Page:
On the Day Meryl Stopped Being Pregnant
The top drawer of the old bureau painted to look new held thirty-six onesies, freshly laundered and folded into tiny squares and arranged just so, like a box of strawberry fudge. The highchair Meryl’s coworkers at the diner had pitched in to buy stood like an empty throne at the end of the kitchen table. And the snow fell slightly, so scarcely, so finely, that it seemed unintentional, unremarkable. An accident. As if the sky had made a mistake.
On the day Meryl turned unpregnant, her body didn’t keep up with the news, and her breasts stayed veined and tender, and her hair stayed glossy and thick, and her feet stayed aching and swollen. Her stomach remained round. Her brain repeated no.
On the day Meryl wasn’t pregnant anymore, she sat in the rocking chair and didn’t cull a creak from the wood or tap the floor to the rhythm of a rock-a-bye baby falling, failing, and a sunshine taken away, please don’t. She didn’t hum and rehearse. She didn’t rock, rock, rock the depleted ocean inside her.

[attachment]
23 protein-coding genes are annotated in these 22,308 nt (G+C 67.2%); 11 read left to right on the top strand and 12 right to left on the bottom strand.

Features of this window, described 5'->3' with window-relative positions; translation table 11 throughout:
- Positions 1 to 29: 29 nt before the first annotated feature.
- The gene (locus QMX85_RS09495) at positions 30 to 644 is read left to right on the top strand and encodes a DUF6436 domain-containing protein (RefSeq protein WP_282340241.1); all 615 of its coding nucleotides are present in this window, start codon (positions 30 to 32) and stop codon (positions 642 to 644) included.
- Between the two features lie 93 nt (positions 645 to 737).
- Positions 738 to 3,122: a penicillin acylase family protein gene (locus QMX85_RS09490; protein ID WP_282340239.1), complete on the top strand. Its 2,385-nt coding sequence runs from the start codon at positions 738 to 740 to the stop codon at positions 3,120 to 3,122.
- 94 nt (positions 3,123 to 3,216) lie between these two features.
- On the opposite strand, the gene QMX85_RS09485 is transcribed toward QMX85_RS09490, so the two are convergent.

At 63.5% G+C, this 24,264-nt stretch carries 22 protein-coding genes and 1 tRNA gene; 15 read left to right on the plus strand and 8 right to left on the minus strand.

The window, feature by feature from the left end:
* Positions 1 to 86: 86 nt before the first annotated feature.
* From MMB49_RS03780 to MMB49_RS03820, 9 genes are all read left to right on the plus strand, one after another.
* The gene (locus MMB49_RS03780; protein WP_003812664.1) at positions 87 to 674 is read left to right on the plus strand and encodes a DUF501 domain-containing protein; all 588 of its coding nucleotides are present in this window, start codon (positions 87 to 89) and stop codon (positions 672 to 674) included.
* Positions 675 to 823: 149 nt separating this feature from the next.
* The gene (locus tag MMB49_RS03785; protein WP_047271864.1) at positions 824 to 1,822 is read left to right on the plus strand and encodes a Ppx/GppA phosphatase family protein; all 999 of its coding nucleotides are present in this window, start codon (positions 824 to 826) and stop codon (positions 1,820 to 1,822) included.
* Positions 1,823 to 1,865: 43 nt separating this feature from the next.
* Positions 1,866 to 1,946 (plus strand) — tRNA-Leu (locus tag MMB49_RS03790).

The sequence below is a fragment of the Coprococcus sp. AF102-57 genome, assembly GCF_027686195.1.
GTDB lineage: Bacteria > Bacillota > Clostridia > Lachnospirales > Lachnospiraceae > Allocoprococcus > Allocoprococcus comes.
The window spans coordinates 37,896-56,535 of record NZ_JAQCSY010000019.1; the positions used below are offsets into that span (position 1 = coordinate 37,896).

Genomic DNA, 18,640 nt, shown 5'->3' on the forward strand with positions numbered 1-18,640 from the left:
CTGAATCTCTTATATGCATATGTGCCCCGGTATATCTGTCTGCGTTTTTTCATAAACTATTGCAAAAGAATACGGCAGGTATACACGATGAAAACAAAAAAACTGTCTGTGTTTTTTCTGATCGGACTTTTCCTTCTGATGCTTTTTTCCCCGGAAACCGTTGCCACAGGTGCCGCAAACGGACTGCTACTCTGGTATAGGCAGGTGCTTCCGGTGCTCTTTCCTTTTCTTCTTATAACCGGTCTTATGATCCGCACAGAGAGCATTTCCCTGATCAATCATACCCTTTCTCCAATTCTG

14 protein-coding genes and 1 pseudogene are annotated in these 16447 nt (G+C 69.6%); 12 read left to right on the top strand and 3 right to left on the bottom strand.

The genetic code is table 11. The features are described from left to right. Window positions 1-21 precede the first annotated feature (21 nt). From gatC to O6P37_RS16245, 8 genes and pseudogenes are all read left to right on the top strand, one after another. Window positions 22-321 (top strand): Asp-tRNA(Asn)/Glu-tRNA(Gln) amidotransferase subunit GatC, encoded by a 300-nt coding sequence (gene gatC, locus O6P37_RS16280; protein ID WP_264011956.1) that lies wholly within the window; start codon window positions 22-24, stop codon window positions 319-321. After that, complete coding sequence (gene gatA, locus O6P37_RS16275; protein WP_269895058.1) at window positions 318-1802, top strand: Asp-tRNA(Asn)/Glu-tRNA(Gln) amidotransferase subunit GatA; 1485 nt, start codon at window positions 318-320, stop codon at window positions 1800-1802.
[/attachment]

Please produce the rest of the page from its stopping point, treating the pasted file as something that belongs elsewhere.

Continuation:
She sat still and stared out the window, wondering how it could be that cars still sped down the street and people still smiled at their phones and the brick building across from hers still shone pinkly in the February light and Mia and Noah in the apartment below hers still made noisy love because it was Tuesday afternoon and on Tuesdays, they both worked from home, while their kids were at school. Tucked into classrooms. Learning, struggling, playing. Growing.
On this day that came too many weeks too soon, Meryl wondered about Mia and Noah’s kids. All three of them, three whole children, among other parents’ children, hundreds, thousands, millions more.
Small humans everywhere. But here.
Melissa Ostrom is the author of The Beloved Wild (Feiwel & Friends, 2018), a Junior Library Guild book and an Amelia Bloomer Award selection, and Unleaving (Feiwel & Friends, 2019). Her short stories have appeared in Wigleaf, Passages North, and Ruminate, among other journals, and been selected for The Best Small Fictions 2019 and The Best Microfiction 2020. She teaches English at Genesee Community College and lives with her husband and children in Holley, New York. Learn more at www.melissaostrom.com or find her on Twitter @melostrom.
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